US bans visits by Sri Lanka army chief over war crimes

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Lt .Gen. Shavendra Silva, whose appointment last year drew wide international criticism, will be ineligible to visit the United States.

WASHINGTON — The United States said Friday it would refuse entry to Sri Lanka's army chief over "credible" evidence of human rights violations in the bloody 2009 finale to the civil war.

Lt .Gen. Shavendra Silva, whose appointment last year drew wide international criticism, will be ineligible to visit the United States, as will his immediate family, Secretary of State Mike Pompeo said.

"The allegations of gross human rights violations against Shavendra Silva, documented by the United Nations and other organizations, are serious and credible," Pompeo said in a statement.

"We urge the Sri Lankan government to promote human rights, hold accountable individuals responsible for war crimes and human rights violations, advance security sector reform, and uphold its other commitments to pursue justice and reconciliation," he said.

Silva was the commanding officer of an army division in the island's northern war-zone in the final months of the military offensive against Tamil Tiger rebels in 2009.

Rights groups say some 40,000 ethnic Tamils were killed in mass atrocities as government forces seized Sri Lanka's predominantly Tamil north.

The United Nations, in a report into the allegations, said Silva played a major role in orchestrating war crimes.

The 2009 offensive delivered a death blow to the Tamil Tigers, whose nearly four-decade campaign for a separate homeland had killed 100,000 people and was characterized by the rebels' bloody suicide attacks.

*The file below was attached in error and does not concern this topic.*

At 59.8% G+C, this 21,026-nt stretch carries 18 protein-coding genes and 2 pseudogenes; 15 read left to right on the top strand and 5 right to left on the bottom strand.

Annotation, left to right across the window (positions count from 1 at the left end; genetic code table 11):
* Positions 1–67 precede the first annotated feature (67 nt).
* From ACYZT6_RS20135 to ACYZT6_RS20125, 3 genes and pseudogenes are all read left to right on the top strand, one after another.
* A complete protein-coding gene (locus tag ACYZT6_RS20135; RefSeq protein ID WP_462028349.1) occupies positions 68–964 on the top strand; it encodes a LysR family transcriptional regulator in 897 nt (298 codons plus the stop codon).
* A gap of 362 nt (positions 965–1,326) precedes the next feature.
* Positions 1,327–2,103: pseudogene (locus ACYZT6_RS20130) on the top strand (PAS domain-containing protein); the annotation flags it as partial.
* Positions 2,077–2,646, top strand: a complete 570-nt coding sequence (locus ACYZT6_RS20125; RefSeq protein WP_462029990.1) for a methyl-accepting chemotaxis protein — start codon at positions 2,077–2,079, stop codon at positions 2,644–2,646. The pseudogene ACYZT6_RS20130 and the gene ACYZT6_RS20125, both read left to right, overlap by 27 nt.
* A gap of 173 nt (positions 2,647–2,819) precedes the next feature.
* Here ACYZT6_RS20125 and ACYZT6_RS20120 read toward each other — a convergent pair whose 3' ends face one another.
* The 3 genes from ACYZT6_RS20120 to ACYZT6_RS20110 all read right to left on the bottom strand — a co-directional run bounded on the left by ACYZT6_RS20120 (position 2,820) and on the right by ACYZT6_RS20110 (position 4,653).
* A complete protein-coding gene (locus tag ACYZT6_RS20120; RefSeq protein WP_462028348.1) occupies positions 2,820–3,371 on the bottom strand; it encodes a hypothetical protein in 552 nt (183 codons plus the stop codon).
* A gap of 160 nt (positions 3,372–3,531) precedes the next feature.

Pompeo nonetheless said that the United States hoped to maintain security cooperation with Sri Lanka, which last year was rocked by Easter Sunday bombings by Islamist extremists.

"We deeply value our partnership with the Sri Lankan government and the long-standing democratic tradition we share with the Sri Lankan people," Pompeo said.

Sri Lanka's successive governments have resisted calls for an independent investigation into the conduct of troops during the final months of the conflict.

Sri Lanka arrests ex-envoy

to Russia over MiG deal


In Colombo, Sri Lanka arrested a former ambassador to Russia after he was extradited from Dubai Friday to face money laundering charges over a controversial MiG aircraft purchase, police said.

Udayanga Weeratunga was taken before a magistrate in Colombo who remanded him in custody till Monday pending a further hearing.

Police in a statement said Weeratunga, who is also closely related to President Gotabaya Rajapaksa's family, was arrested in connection with an investigation into the Sri Lankan military's 2006 purchase of four second-hand MiG-27 aircraft from Ukraine.

There had been an international warrant for his arrest. At the time of the purchase, President Rajapaksa was the secretary to the Ministry of Defense. Weeratunga was Sri Lanka's ambassador to Russia from 2006 till former president Mahinda Rajapaksa's election defeat in January 2015.

The MiG-27 ground attack aircraft formed part of the military's armoury in crushing separatist Tamil Tiger rebels and ending the island's 37-year-long ethnic war by May 2009.

Weeratunga has been accused of kickbacks in the aircraft deal, but he has denied any wrongdoing. — AFP


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